Prognostic Factors for Recurrences in Neck Pain Patients Up to 1 Year After Chiropractic Care
SOURCE: J Manipulative Physiol Ther. 2015 (Sep 15 ~ FULL TEXT
Anke Langenfeld, MS, B. Kim Humphreys, DC, PhD,
Jaap Swanenburg, PhD, Cynthia K. Peterson, RN, DC, MMedEd, PhD
CAPHRI School of Public Health and Primary Care,
Department of Epidemiology,
Maastricht, The Netherlands
OBJECTIVE: Information about recurrence and prognostic factors is important for patients and practitioners to set realistic expectations about the chances of full recovery and to reduce patient anxiety and uncertainty. Therefore, the purpose of this study was to assess recurrence and prognostic factors for neck pain in a chiropractic patient population at 1 year from the start of the current episode.
METHODS: Within a prospective cohort study, 642 neck pain patients were recruited by chiropractors in Switzerland. After a course of chiropractic therapy, patients were followed up for 1 year regarding recurrence of neck pain. A logistic regression analysis was used to assess prognostic factors for recurrent neck pain. The independent variables age, pain medication usage, sex, work status, duration of complaint, previous episodes of neck pain and trauma onset, numerical rating scale, and Bournemouth questionnaire for neck pain were analyzed. Prognostic factors that have been identified in previous studies to influence recovery of neck pain are psychologic distress, poor general health at baseline, and a previous history of pain elsewhere.
RESULTS: Five hundred forty five patients (341 females), with a mean age of 42.1 years (SD, 13.1) completed the 1-year follow-up period. Fifty-four participants (11%) were identified as “recurrent.” Prognostic factors associated with recurrent neck pain were previous episodes of neck pain and increasing age.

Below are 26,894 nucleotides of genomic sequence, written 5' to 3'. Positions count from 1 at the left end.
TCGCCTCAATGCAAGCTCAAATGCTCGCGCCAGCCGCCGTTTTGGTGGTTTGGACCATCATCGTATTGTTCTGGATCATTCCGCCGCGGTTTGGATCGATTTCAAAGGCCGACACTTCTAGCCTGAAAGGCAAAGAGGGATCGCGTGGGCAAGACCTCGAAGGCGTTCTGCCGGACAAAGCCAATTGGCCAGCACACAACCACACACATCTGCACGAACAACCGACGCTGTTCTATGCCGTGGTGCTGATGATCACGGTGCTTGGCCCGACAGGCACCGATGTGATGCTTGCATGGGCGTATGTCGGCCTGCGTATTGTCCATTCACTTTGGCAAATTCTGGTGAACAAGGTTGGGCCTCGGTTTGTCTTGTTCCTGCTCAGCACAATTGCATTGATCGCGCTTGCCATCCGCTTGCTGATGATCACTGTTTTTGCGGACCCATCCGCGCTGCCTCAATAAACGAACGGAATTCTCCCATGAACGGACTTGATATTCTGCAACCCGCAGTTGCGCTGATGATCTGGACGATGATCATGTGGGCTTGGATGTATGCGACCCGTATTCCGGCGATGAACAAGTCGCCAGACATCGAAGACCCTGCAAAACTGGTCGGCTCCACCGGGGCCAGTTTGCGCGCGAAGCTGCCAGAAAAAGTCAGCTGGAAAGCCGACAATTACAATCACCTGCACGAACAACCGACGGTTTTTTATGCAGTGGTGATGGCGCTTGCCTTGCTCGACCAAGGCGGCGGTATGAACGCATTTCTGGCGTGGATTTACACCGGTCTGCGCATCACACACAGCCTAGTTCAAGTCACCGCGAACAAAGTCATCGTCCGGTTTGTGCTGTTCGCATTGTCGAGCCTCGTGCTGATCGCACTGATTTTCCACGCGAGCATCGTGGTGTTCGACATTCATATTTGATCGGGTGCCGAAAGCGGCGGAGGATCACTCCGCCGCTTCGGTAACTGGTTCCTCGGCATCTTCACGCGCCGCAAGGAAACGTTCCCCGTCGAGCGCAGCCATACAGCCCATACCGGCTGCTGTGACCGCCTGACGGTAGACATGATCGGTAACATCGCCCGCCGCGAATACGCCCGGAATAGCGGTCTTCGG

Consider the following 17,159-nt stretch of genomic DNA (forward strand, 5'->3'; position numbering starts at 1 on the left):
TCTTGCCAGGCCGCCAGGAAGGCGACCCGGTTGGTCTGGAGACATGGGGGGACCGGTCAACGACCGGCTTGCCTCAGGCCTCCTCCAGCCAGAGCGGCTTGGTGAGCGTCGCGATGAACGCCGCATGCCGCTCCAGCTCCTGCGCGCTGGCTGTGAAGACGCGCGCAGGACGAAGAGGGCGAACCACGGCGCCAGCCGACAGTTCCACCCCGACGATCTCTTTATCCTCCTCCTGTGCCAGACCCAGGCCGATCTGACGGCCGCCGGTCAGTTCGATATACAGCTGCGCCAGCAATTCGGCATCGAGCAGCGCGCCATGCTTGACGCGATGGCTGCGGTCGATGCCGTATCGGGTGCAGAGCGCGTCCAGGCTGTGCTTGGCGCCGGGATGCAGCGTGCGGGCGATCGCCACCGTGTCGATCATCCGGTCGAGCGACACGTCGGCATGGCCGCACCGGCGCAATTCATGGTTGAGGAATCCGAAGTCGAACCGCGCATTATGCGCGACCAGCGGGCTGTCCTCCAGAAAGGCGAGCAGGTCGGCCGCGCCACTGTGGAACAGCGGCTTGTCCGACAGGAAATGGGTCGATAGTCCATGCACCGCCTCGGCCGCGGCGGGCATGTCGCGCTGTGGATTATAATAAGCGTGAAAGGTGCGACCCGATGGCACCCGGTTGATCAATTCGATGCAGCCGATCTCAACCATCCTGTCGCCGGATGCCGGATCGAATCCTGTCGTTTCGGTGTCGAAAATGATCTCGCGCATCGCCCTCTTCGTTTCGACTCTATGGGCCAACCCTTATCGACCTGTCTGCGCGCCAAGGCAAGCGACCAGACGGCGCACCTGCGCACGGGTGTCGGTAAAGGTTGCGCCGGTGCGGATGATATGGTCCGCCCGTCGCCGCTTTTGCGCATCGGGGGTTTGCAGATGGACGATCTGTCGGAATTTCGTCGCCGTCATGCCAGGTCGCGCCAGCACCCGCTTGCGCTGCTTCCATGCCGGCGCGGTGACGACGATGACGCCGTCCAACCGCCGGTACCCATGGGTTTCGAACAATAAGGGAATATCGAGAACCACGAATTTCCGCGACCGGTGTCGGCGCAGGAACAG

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CONCLUSION: The results of this study suggest that recurrence of neck pain within 1 year after chiropractic intervention in Swiss chiropractic patients presenting from varied onsets is low. This study found preliminary findings that older age and a previous episode of neck may be useful predictors of neck pain recurrence within 1 year.
Neck pain is a common reason for patients seeking health care.  Most people will see a medical practitioner or another health care provider at least once in their lifetime due to neck pain.  Those who have experienced an episode of neck pain are likely to have another onset within the next 1 to 5 years.  Consequently, The Neck Pain Task Force has described neck pain as an episodic occurrence over one’s lifetime with variable degrees of recovery between episodes.  Hush et al  reported that a new episode of neck pain appears to recover during the acute phase. Nevertheless, the prognosis for a complete recovery is quite poor.  In an observational study, it was shown that patients with a new episode of neck pain in primary care setting typically have high pain scores that improve rapidly during the 3 months after treatment. However, those who do not recover within the 3 months after the intervention have reported relatively low residual pain and disability.